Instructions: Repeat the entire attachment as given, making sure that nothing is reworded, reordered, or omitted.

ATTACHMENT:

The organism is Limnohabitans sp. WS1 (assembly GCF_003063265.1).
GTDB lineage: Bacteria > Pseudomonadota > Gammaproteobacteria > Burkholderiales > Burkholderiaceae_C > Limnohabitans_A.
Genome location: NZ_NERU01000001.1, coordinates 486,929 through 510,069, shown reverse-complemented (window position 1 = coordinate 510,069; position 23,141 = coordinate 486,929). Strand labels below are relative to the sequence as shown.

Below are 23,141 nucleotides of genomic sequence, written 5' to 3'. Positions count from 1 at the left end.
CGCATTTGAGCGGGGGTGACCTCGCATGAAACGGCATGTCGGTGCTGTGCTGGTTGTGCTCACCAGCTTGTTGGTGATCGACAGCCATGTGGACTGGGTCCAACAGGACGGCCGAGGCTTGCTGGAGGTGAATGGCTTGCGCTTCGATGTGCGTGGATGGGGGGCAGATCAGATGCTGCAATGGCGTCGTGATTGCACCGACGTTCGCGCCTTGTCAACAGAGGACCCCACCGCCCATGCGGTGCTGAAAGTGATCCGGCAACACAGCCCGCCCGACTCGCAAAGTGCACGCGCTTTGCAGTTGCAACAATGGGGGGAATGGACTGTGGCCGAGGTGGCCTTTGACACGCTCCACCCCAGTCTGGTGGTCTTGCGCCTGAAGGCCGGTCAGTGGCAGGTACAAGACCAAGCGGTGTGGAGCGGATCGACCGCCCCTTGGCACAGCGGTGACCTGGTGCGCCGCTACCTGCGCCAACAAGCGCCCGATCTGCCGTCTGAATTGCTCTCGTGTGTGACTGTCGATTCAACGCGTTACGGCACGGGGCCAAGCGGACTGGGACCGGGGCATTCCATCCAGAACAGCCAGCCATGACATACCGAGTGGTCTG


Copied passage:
The organism is Limnohabitans sp. WS1 (assembly GCF_003063265.1).
GTDB lineage: Bacteria > Pseudomonadota > Gammaproteobacteria > Burkholderiales > Burkholderiaceae_C > Limnohabitans_A.
Genome location: NZ_NERU01000001.1, coordinates 486,929 through 510,069, shown reverse-complemented (window position 1 = coordinate 510,069; position 23,141 = coordinate 486,929). Strand labels below are relative to the sequence as shown.

Below are 23,141 nucleotides of genomic sequence, written 5' to 3'. Positions count from 1 at the left end.
CGCATTTGAGCGGGGGTGACCTCGCATGAAACGGCATGTCGGTGCTGTGCTGGTTGTGCTCACCAGCTTGTTGGTGATCGACAGCCATGTGGACTGGGTCCAACAGGACGGCCGAGGCTTGCTGGAGGTGAATGGCTTGCGCTTCGATGTGCGTGGATGGGGGGCAGATCAGATGCTGCAATGGCGTCGTGATTGCACCGACGTTCGCGCCTTGTCAACAGAGGACCCCACCGCCCATGCGGTGCTGAAAGTGATCCGGCAACACAGCCCGCCCGACTCGCAAAGTGCACGCGCTTTGCAGTTGCAACAATGGGGGGAATGGACTGTGGCCGAGGTGGCCTTTGACACGCTCCACCCCAGTCTGGTGGTCTTGCGCCTGAAGGCCGGTCAGTGGCAGGTACAAGACCAAGCGGTGTGGAGCGGATCGACCGCCCCTTGGCACAGCGGTGACCTGGTGCGCCGCTACCTGCGCCAACAAGCGCCCGATCTGCCGTCTGAATTGCTCTCGTGTGTGACTGTCGATTCAACGCGTTACGGCACGGGGCCAAGCGGACTGGGACCGGGGCATTCCATCCAGAACAGCCAGCCATGACATACCGAGTGGTCTG